Thursday, September 20, 2007

Cooking In The Garage: Couscous

The kitchen as we knew it has been demolished. The kitchen that we now know is in the garage. These are interesting times.
The microwave oven, a rice cooker (borrowed), and a toaster oven are all I have. Though a mixer and a food processor are available, they are a pain to use as there is virtually no counter space and the only dish washer is the manual kind (read: the husband).
These are the chronicles of our meals prepared and enjoyed in the garage.

Several months ago I accompanied my son's Boy Scout troop on an overnight backpacking trip. Since most of the accompanying parents weren't experienced backpackers, the senior scoutmaster wisely took on the responsibility of putting dinner together. It was a fantastic meal, spiced couscous with nuts and pita bread. The ambiance made the meal more memorable; the beautiful campsite dotted with tents put up by the scouts all by themselves, the proximity to the Pacific, the cold spring wind blowing in our faces, the realisation that your first born is no longer a li'l Cub Scout but a Boy Scout!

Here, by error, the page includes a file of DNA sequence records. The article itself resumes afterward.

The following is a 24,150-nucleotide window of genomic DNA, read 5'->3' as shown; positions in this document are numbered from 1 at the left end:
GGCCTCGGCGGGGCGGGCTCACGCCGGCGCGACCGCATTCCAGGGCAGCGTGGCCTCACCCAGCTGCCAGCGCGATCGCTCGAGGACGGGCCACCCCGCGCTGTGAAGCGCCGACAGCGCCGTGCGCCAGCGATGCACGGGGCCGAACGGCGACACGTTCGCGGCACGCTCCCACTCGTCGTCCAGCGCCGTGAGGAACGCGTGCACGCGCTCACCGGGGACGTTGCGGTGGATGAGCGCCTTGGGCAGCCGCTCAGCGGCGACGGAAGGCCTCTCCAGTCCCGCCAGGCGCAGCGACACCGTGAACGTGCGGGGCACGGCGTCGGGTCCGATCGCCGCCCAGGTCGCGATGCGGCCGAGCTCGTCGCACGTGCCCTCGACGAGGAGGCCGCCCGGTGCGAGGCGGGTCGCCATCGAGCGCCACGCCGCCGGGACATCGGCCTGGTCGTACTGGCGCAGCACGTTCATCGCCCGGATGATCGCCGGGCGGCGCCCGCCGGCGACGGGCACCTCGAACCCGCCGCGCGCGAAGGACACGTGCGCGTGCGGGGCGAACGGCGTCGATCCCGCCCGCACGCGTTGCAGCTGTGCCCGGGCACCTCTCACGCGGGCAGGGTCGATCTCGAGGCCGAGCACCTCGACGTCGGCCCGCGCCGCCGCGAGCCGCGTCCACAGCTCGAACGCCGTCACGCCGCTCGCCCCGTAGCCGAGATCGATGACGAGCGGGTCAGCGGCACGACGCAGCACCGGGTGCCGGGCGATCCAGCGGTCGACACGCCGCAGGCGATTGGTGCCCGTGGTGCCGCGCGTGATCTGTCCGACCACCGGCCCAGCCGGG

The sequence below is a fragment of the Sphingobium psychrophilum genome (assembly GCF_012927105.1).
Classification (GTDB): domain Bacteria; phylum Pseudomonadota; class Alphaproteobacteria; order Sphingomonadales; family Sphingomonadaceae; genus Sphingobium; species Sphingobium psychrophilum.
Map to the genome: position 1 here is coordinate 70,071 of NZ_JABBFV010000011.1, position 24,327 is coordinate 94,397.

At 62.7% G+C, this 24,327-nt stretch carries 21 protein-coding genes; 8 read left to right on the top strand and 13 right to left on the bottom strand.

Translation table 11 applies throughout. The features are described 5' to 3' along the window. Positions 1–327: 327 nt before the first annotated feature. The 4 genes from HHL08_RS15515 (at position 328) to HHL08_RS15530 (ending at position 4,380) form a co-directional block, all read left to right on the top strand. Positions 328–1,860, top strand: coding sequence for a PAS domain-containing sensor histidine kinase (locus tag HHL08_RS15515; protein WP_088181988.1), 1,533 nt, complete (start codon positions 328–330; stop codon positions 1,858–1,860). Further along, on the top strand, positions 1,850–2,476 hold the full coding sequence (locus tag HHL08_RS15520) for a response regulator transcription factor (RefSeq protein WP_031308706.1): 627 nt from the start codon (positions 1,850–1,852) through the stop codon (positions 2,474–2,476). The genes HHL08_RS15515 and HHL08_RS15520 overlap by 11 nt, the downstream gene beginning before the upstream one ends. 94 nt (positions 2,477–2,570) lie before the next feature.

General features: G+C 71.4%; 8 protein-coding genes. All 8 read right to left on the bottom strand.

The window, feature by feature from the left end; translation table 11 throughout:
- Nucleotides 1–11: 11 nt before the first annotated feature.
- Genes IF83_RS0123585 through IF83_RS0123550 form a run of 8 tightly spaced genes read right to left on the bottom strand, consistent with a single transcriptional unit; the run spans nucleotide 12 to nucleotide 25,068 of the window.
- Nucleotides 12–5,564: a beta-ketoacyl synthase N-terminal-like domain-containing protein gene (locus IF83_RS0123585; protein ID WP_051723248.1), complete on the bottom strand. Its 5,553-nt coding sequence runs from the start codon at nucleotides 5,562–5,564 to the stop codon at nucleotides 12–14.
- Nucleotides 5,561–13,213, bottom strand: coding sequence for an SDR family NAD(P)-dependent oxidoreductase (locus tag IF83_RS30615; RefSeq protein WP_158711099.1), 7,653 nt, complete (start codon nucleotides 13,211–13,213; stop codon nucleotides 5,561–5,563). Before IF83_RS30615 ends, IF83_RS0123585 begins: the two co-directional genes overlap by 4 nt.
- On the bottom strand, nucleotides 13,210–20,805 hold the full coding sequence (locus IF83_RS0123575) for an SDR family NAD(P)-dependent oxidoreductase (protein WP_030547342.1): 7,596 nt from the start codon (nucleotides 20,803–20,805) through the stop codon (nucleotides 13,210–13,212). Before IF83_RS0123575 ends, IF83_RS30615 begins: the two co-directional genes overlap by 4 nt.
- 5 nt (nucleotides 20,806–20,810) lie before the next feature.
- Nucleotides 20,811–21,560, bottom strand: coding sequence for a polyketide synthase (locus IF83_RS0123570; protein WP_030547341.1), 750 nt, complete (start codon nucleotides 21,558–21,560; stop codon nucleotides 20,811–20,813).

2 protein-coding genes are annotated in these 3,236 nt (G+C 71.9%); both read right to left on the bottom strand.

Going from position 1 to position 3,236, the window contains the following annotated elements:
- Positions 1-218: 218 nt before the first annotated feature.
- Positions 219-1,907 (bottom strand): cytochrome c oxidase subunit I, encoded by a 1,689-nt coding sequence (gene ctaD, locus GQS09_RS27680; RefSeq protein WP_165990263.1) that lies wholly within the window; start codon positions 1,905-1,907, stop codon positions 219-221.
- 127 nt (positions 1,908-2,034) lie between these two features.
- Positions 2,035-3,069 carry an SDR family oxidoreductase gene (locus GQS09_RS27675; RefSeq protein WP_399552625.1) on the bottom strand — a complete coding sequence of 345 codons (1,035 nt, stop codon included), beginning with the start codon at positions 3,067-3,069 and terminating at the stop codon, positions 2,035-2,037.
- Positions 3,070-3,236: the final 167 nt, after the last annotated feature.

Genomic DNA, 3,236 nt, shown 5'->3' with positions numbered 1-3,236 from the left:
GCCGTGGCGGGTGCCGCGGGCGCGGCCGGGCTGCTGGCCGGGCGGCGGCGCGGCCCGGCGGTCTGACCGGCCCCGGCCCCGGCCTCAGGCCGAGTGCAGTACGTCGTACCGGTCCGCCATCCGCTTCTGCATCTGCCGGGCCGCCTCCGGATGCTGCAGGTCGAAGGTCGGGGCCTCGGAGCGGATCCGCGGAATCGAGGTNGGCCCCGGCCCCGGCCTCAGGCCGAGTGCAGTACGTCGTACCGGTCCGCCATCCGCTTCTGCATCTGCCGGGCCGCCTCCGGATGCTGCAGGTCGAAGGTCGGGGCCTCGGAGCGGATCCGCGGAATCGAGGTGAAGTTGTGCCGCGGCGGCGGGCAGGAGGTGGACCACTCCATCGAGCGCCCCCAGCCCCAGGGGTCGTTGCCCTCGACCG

I was remined of that campfire-couscous when preparing our garage-couscous.
To a cup of boiling water add a cup of couscous (I used the whole wheat kind), some salt and optionally a little oil. Cover for about 4-5 minutes before very gently fluffing it with a fork. I served this couscous with vegetables sauteed in the rice-cooker.

Along with the sauteed vegetables (tomatillos, red peppers, corn, and leeks) I also added a handful of roasted pistachios (walnuts, pine nuts, pecans will work too) and a couple of teaspoons of cumin-coriander powder. The result was a few curry leaves away from being called an upma!

We had a green salad to go with the couscous. Speaking of green, the plates and the bowls we are currently using are green as well; 100% bio-degradable and compostable. Since all the produce we used was locally grown that meant less fuel was used to bring them to our table from the farm; our meal was green in more ways than one.

Coming back to the versatile couscous, what are some of the ways in which you prepare couscous?
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